Karam v. St. Paul Fire & Marine Insurance Company

Annotate this Case

281 So. 2d 728 (1973)

George KARAM v. ST. PAUL FIRE & MARINE INSURANCE COMPANY and A. E. Darbonne, Jr.

No. 52882.

Supreme Court of Louisiana.

August 20, 1973.

*729 Young & Burson, J. Nilas Young, Funice, for plaintiff-appellee.

Shelton & Cline, Thomas Robert Shelton, Rayne, for defendants-appellants.

Mouton, Roy, Carmouche, Hailey, Bivins & McNamara, Harmon F. Roy, Lafayette, for defendant-appellee.

DIXON, Justice.

In February, 1968 a hot water heater owned by the plaintiff George Karam exploded, damaging a leased building in which Karam was operating a laundromat. Two suits for property damage were instituted against Karam and his liability insurer, Maryland Casualty Company.[1] The *730 two suits were compromised for $18,500, Maryland Casualty paying $10,000 and George Karam paying $8,500.

On June 25, 1970 plaintiff Karam filed this action against A. E. Darbonne, Jr., the insurance agent who procured Karam's liability insurance from Maryland Casualty Company, and St. Paul Fire & Marine Insurance Company, Darbonne's "errors and omissions" insurer. Karam alleged that Darbonne procured liability coverage in the amount of $10,000 only, rather than in the sum of $100,000 as he had requested, and that this act of negligence by Darbonne caused him a loss of $8,500.

Trial of this action began on January 29, 1971. After the testimony of both Mr. Karam and Mr. Darbonne was received, the defendants requested a continuance and an opportunity to file a third party demand against Maryland Casualty Company. The requests were granted.

On March 15, 1971 defendants Darbonne and St. Paul Fire & Marine filed their third party demand praying that "if and only in the event that A. E. Darbonne, Jr. is found to be negligent and in error, then Maryland Casualty Insurance Company is liable for any error or negligence on the part of A. E. Darbonne, Jr., due to the binding agency contract with the binding property damage liability insurance authority issued to A. E. Darbonne, Jr." Maryland Casualty answered with general denials and pleaded the peremptory exceptions of no cause of action and no right of action. On January 25, 1972 the trial of this action was completed.

The trial judge rendered judgment for $8,500 in favor of plaintiff Karam against the defendants Darbonne and St. Paul Fire & Marine. The third party demand of St. Paul Fire & Marine against Maryland Casualty was denied. The Court of Appeal affirmed the judgment of the trial court. 265 So. 2d 821 (1972). We granted the application of Darbonne and St. Paul Fire & Marine for a writ of certiorari. 263 La. 101, 267 So. 2d 209 (1972).

Relators contend that the Court of Appeal erred (1) in holding that Darbonne was negligent in failing to procure property damage liability insurance coverage for Karam in the amount of $100,000 and (2) in holding that Darbonne acted solely as an agent for the plaintiff Karam, thus denying the third party demand against Maryland Casualty.

THE PRINCIPAL DEMAND

We find that A. E. Darbonne, Jr. negligently failed to procure property damage liability coverage in the amount requested by the plaintiff Karam and that this act of negligence by Darbonne caused Karam to sustain a loss of $8,500.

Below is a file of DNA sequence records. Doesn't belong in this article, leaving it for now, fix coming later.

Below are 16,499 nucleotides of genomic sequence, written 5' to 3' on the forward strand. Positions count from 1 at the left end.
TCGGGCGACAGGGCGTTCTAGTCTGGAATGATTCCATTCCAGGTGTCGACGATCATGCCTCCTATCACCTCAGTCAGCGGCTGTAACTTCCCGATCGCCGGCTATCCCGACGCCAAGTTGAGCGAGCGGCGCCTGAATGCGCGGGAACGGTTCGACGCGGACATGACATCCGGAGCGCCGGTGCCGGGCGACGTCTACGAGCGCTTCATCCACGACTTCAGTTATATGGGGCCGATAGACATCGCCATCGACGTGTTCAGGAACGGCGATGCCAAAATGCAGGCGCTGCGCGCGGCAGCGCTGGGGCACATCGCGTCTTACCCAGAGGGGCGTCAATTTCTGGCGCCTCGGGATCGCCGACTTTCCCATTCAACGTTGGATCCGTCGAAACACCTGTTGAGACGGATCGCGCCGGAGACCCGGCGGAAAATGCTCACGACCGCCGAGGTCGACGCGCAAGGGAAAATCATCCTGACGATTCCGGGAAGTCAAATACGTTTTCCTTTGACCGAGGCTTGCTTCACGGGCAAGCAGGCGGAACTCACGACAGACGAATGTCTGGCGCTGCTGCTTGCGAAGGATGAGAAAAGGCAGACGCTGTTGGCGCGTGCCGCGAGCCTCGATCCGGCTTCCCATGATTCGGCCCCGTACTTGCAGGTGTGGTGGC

At trial Darbonne quite candidly testified that the plaintiff had requested as much property damage liability coverage on the laundromat as Darbonne could obtain. Darbonne testified that the most property damage liability coverage he could write was $100,000. Darbonne stated that it was his intention to procure $100,000 coverage on Karam's laundromat, but that he had only procured $10,000 coverage through an error on his part.

Karam testified that he relied on Darbonne to procure as much property damage liability coverage on his laundromat as he could write. The invoice sent to Karam by Darbonne billing Karam for the property damage liability coverage indicated that Darbonne had procured $100,000 in property damage liability coverage on Karam's laundromat.

An insurance agent who undertakes to procure insurance for another owes an obligation to his client to use reasonable diligence in attempting to place the insurance requested and to notify the client promptly if he has failed to obtain the requested insurance. The client may recover from the agent the loss he sustains as a result of the agent's failure to procure the desired coverage if the actions of the agent warranted an assumption by the client *731 that he was properly insured in the amount of the desired coverage. C.C. 3002 and 3003; Kieran v. Commercial Union Insurance Company of New York, 271 So. 2d 889 (La.App. 4th Cir. 1973); Hight v. Stewart, 265 So. 2d 640 (La.App. 2d Cir. 1972); Bordelon v. Herculean Risks, Inc., 241 So. 2d 766 (La.App. 3d Cir. 1970); Shrv Teletype Coin Exchange, Inc. v. Commercial Union Insurance Company of New York, 191 So. 2d 208 (La.App. 2d Cir. 1966); Arceneaux v. Bellard, 149 So. 2d 444 (La.App. 3d Cir. 1963); Brown v. Stephens Buick Company, 139 So. 2d 579 (La.App. 4th Cir. 1962).

The Court of Appeal correctly affirmed the judgment for $8,500 in favor of Karam against Darbonne and St. Paul Fire & Marine Insurance Company.

THE THIRD PARTY DEMAND

We granted writs in this case to review the ruling of the Court of Appeal on the liability of Maryland Casualty Company for the acts of its agent, Darbonne, a question raised in St. Paul's third party demand against Maryland Casualty.

However, in order to reach the merits of the third party demand, we must first determine whether the third party demand states a cause of action.

The third party demand is defined in C.C.P. 1111 as follows:

"The defendant in a principal action by petition may bring in any person, including a codefendant, who is his warrantor, or who is or may be liable to him for all or part of the principal demand. "In such cases the plaintiff in the principal action may assert any demand against the third party defendant arising out of or connected with the principal demand. The third party defendant thereupon shall plead his objections and defenses in the manner prescribed in Articles 921 through 969, 1003 through 1006, and 1035. He may reconvene against the plaintiff in the principal action or the third party plaintiff, on any demand arising out of or connected with the principal demand, in the manner prescribed in Articles 1061 through 1066."